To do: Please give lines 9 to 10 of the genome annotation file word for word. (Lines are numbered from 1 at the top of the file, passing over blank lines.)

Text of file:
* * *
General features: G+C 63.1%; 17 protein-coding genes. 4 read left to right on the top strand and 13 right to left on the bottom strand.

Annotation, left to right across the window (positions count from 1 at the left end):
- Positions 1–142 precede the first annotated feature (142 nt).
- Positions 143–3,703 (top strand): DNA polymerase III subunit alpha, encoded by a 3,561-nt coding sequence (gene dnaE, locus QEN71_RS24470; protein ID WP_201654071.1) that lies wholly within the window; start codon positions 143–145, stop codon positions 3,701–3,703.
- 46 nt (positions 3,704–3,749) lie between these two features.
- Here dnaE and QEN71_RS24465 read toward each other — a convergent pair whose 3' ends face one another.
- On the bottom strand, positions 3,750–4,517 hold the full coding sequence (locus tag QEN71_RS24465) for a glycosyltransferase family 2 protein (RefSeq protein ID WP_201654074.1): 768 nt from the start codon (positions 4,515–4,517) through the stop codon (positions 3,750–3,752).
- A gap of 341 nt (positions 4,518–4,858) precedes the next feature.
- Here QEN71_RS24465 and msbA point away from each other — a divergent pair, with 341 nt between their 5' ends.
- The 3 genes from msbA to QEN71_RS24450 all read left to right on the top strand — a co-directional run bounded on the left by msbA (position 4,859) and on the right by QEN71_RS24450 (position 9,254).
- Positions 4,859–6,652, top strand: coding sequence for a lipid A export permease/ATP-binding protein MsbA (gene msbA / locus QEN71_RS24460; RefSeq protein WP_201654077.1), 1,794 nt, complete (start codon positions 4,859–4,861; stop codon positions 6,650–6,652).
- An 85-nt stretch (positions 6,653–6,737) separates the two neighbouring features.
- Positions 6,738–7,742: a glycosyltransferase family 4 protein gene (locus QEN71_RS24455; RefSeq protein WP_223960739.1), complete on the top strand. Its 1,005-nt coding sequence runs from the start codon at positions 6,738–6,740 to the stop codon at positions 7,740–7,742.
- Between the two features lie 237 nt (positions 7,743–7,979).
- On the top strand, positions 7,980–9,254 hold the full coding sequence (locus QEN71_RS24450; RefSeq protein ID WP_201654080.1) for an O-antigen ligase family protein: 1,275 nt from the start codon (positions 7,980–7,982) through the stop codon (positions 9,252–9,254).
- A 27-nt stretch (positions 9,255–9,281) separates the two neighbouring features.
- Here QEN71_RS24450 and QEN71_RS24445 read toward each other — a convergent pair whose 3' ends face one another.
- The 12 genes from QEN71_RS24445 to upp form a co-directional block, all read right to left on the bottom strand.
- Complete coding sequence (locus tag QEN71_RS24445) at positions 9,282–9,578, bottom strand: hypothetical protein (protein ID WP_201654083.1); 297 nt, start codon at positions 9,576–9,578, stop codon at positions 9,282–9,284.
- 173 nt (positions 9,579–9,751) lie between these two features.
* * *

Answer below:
- Here QEN71_RS24465 and msbA point away from each other — a divergent pair, with 341 nt between their 5' ends.
- The 3 genes from msbA to QEN71_RS24450 all read left to right on the top strand — a co-directional run bounded on the left by msbA (position 4,859) and on the right by QEN71_RS24450 (position 9,254).